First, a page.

Did you know that pharmacies turn their inventories, on average, 12 times per year? Your pharmacy’s turn rate is a key measurement of inventory efficiency. This ratio indicates how often inventory is “turned over” to meet dispensing demand. The best way to improve your pharmacy’s turn rate is to reduce overstock and dead inventory. With the right inventory stock levels, the average dollar value of inventory will go down, leading to improved turn rates.
You can calculate your turn rate by using the following formula: Total cost of goods sold (COGS) over a set period of time, divided by the average dollar value of inventory maintained over the same time period. So, for example: $3,600,000 divided by $300,000 would equal 12 turns per year.
Understand Your Pharmacy's Costs
Implementing an automated, pharmacy inventory management system will reduce the various costs associated with maintaining, replenishing, and returning inventory over the course of a year.
Let's look first at carry costs, which can range from 20% to 30% annually. These include interest, state insurance, taxes, and general inventory handling. Carry costs can be calculated with the following formula: Average Inventory Value x Carry Cost %
Replenishment costs equate to the time your staff spends on finalizing and placing orders, confirming receipt of those orders, verifying that the receipt matches the invoice, payment processing, and other tasks.
Then you have to consider expired drug return costs which include all expenses that come along with purchasing, carrying, and returning unused short-dated or expired inventory. Write-off loss is the difference between the cost it took to acquire a drug and the return credit value received from the manufacturer.
While return processing fees on expired drugs vary, a widely accepted estimate is 8% of the drug's value. If 10% of a pharmacy's average inventory value expires every year and only 80% of returnable inventory is ever recouped, the pharmacy is essentially leaving valuable cash on the shelf.
Let the Cash Flow, flow
Carrying the right inventories at the right levels means that a pharmacy can cover demand without overstocking. Reduction of overstocked inventories reduces cash investment levels (cash inflow) and, ultimately, reduces future dead stock levels and expired return volumes. A perpetual inventory management solution can reduce cash outflow and improve overall cash flows.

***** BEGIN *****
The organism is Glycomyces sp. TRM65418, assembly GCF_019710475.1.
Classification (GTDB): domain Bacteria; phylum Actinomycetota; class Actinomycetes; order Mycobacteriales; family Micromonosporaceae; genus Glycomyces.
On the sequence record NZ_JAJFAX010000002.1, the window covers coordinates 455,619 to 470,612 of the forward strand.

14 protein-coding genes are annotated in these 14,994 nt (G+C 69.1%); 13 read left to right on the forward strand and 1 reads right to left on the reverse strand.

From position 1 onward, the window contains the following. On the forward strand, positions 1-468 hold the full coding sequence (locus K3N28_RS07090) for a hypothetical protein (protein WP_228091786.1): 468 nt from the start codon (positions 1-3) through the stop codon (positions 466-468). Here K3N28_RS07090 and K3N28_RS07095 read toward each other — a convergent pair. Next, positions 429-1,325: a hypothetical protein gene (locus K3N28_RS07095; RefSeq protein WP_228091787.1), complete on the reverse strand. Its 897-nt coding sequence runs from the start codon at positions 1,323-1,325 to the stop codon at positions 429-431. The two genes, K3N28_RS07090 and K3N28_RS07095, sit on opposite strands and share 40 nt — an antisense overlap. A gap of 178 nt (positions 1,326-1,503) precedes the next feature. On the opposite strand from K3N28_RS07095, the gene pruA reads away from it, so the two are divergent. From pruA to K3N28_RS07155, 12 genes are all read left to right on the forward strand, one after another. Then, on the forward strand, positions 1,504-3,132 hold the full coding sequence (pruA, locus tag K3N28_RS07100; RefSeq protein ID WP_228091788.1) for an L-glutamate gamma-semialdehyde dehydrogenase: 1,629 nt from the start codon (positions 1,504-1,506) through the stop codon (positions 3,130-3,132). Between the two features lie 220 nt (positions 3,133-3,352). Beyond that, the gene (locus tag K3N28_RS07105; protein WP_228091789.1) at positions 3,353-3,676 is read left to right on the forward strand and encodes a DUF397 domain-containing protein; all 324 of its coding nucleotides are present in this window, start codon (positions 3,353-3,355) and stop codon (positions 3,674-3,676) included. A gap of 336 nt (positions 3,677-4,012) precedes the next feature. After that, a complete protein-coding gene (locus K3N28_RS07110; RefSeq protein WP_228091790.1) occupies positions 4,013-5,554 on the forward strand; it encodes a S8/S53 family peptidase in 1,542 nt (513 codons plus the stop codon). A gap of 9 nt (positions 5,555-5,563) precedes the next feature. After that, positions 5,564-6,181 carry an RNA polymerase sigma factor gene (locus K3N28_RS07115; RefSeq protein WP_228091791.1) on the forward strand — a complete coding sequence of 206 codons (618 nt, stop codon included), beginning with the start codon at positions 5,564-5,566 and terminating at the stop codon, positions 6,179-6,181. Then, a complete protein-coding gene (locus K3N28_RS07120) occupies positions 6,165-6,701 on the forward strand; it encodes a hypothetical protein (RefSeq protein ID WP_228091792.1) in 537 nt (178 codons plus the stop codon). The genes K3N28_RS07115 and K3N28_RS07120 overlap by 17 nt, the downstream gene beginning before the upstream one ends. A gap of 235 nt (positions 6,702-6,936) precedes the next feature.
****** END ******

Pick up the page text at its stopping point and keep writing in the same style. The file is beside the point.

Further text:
Poor inventory management can quickly lead to bloated, slow-moving, and dead stock, as well as excessive levels of expired drug returns. This means pharmacies carrying too much can cripple their cash flows. On the other hand, carrying insufficient inventory can result in the loss of business and, potentially, the loss of future business when customers buy elsewhere. It is imperative to know which items are in surplus and identify wholesaler returns to get what’s not needed off your shelves.
This is a delicate balance for pharmacies to strike, and one that an automated inventory management system can handle proactively for you.
Automate for Financial Wellness
An automated solution offers the most precise way for pharmacies to maintain accurate inventory. This is because it tracks your pharmacy’s inventory continuously and in real-time. Otherwise, pharmacies rely on potentially inaccurate information which can lead to stock-outs, over-stocking, and elevated expired returns. Pharmacy automation software will assure:
- Monthly re-order point optimization is always in lockstep with changing demand and the preferences of management/owners.
- Optimized re-order points coupled with automatic return and transfer recommendations reduce overstock and dead inventory, lowering overall drug spend.
- Reduced ordering time gives you more time to care for patients.
- Improved fill-rates and inventory turns.
- Intelligent cycle counting to maintain on-hand accuracy.
With on-hands accurate and re-order points/quantities established, a style of replenishment must be determined. Additionally, inventory levels can become inaccurate over time due to shrink, staff and wholesaler errors, and other issues, so periodic counting (also known as cycle counting) will assist in maintaining on-hand accuracy throughout the calendar year through real-time corrections when errors are discovered.
The level of precision that automation provides helps pharmacies avoid both overstocking and stock-outs while providing a stronger basis for inventory reports and decision-making.